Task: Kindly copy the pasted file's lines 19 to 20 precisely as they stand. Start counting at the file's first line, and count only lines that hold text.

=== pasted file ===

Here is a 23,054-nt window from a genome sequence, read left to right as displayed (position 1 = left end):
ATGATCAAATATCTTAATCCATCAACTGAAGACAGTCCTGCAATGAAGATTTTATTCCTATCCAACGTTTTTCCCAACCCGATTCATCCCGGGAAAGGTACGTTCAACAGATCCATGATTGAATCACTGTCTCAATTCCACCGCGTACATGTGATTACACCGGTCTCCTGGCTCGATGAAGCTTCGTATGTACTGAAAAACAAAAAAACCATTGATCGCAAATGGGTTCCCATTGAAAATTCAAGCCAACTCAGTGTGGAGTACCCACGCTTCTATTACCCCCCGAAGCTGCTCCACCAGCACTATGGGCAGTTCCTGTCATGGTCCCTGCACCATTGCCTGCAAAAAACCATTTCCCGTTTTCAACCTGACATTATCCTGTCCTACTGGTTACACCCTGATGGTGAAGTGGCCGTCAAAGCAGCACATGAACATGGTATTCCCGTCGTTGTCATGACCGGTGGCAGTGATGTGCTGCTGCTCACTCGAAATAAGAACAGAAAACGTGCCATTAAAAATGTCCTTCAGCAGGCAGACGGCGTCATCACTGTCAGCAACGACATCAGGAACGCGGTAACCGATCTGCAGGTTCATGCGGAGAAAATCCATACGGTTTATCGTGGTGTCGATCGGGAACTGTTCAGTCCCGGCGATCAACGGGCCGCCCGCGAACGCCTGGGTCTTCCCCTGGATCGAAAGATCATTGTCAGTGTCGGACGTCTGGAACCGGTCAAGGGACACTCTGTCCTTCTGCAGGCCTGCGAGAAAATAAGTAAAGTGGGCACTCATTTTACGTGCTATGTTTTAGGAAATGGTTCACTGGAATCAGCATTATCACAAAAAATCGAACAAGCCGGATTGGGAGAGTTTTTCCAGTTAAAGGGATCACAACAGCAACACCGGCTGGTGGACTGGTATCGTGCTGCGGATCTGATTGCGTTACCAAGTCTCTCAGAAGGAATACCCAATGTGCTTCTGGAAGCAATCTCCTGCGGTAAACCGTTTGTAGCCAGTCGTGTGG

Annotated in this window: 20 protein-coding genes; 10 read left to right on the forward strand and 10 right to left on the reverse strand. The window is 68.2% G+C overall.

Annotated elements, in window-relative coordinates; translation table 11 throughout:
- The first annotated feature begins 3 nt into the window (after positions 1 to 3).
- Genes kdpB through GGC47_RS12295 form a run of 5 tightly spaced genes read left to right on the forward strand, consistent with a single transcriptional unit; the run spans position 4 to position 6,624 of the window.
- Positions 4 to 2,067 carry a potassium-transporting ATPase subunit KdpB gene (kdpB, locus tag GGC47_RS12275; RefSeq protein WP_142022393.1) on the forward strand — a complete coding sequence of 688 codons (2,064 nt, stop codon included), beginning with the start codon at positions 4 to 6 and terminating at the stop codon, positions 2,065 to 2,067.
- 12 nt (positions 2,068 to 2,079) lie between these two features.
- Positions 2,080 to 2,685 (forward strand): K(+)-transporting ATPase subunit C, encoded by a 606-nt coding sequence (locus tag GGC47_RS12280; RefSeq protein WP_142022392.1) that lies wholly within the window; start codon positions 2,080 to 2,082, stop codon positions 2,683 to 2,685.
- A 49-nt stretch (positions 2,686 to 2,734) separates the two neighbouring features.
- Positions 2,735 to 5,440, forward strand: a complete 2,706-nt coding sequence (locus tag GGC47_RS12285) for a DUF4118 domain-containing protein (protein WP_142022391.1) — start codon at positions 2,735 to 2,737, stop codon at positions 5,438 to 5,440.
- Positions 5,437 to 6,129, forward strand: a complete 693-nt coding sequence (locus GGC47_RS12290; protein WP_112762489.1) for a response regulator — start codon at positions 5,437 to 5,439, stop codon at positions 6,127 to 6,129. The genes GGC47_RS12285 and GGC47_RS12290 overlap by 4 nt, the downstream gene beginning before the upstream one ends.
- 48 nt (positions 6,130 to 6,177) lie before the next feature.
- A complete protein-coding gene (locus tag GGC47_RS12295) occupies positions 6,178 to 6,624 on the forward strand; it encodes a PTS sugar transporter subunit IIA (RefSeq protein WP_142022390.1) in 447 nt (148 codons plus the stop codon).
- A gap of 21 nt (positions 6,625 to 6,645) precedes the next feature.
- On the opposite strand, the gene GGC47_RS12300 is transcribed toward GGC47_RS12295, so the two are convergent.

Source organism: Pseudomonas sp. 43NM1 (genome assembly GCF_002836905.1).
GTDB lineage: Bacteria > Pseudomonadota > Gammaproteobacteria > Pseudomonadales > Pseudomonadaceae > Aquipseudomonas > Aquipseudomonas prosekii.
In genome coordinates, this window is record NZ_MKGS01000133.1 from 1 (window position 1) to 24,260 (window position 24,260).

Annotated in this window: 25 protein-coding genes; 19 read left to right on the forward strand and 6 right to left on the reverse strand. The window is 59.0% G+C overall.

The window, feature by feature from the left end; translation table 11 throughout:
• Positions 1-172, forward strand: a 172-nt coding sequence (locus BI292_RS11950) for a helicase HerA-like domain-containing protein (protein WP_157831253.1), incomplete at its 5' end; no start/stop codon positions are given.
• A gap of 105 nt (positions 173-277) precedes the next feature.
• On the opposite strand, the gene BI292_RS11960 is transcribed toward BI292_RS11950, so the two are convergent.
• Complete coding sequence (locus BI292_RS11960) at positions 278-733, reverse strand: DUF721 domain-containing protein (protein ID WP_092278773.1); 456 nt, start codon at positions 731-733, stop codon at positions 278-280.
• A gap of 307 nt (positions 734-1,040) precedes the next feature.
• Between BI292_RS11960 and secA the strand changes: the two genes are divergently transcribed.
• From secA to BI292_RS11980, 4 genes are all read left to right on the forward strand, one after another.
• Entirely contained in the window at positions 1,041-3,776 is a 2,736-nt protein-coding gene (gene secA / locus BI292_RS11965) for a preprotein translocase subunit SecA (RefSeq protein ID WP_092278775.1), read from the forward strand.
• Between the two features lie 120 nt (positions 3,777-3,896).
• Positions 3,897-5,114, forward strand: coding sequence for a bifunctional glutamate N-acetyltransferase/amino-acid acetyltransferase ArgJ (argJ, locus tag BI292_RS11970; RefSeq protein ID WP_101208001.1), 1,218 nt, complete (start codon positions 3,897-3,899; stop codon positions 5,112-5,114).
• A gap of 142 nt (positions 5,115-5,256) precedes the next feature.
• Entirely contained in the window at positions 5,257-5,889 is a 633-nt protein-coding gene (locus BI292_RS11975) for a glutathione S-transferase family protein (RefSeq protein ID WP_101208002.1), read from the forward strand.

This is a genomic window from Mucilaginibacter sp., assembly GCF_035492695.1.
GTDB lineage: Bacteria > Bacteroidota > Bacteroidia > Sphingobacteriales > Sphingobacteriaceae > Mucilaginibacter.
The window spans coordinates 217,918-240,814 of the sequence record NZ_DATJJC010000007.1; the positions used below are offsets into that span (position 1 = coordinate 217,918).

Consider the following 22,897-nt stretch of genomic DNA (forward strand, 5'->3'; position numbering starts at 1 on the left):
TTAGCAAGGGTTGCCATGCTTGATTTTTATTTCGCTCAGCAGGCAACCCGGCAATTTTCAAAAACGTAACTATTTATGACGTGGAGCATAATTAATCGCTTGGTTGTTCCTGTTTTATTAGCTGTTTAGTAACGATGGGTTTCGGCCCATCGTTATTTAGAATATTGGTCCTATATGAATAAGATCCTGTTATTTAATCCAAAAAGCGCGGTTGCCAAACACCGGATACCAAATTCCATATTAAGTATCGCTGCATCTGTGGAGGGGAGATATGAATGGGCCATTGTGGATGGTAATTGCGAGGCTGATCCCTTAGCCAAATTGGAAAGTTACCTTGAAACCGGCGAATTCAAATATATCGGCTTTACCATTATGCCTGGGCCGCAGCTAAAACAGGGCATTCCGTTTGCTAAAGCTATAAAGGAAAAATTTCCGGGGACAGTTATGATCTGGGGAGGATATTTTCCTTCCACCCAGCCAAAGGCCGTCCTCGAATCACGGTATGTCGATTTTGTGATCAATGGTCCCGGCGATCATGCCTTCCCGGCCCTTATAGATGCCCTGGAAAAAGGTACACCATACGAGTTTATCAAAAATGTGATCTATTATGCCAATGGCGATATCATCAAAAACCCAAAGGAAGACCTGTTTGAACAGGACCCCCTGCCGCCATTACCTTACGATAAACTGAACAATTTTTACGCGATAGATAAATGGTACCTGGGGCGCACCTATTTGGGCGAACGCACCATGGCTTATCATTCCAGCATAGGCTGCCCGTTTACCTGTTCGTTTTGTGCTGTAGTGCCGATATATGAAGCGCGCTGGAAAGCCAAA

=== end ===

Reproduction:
In genome coordinates, this window is record NZ_MKGS01000133.1 from 1 (window position 1) to 24,260 (window position 24,260).

Annotated in this window: 25 protein-coding genes; 19 read left to right on the forward strand and 6 right to left on the reverse strand. The window is 59.0% G+C overall.